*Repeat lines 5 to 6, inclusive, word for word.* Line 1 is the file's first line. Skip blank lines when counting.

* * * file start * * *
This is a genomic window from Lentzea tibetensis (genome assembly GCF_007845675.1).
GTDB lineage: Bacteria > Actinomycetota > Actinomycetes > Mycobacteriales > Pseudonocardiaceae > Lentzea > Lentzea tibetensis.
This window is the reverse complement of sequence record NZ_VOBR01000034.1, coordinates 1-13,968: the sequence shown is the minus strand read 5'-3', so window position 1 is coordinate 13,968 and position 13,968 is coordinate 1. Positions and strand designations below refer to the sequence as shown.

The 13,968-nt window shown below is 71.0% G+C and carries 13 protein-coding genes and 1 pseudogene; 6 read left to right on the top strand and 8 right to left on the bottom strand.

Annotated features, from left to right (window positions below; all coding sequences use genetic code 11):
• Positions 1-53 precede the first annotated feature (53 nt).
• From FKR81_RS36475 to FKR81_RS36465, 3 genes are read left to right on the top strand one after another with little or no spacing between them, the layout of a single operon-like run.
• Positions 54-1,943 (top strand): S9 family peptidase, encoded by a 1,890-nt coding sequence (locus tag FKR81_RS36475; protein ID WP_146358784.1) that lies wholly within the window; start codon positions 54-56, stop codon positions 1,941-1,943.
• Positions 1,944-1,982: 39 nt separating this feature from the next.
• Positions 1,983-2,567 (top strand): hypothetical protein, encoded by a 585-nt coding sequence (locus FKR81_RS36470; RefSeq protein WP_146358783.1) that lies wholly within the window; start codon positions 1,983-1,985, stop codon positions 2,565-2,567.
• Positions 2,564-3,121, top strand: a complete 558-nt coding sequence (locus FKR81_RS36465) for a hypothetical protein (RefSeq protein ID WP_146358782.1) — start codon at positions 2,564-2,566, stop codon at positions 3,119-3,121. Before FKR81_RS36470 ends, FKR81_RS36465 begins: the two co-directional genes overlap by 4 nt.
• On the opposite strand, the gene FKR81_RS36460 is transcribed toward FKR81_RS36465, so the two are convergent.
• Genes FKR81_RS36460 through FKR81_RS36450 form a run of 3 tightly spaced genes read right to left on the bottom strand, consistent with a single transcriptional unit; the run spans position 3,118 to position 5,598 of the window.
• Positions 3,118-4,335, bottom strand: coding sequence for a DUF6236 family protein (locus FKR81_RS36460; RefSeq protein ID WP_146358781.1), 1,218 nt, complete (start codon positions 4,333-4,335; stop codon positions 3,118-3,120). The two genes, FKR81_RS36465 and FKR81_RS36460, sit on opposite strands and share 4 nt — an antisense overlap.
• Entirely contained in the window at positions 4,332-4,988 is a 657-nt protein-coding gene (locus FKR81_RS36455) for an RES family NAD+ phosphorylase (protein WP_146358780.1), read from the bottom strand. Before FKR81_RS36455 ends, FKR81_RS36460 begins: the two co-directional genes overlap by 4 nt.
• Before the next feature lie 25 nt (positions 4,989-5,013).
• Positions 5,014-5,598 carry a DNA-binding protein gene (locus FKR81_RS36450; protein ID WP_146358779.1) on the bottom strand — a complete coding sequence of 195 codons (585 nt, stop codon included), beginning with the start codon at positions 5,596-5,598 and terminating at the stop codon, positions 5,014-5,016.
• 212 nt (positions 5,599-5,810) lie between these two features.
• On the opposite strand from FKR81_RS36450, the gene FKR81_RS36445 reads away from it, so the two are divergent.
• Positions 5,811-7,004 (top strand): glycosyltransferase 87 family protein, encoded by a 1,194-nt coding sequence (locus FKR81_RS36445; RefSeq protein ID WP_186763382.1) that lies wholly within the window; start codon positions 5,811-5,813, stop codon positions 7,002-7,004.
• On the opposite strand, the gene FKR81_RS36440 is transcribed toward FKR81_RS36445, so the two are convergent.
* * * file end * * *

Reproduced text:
Annotated features, from left to right (window positions below; all coding sequences use genetic code 11):
• Positions 1-53 precede the first annotated feature (53 nt).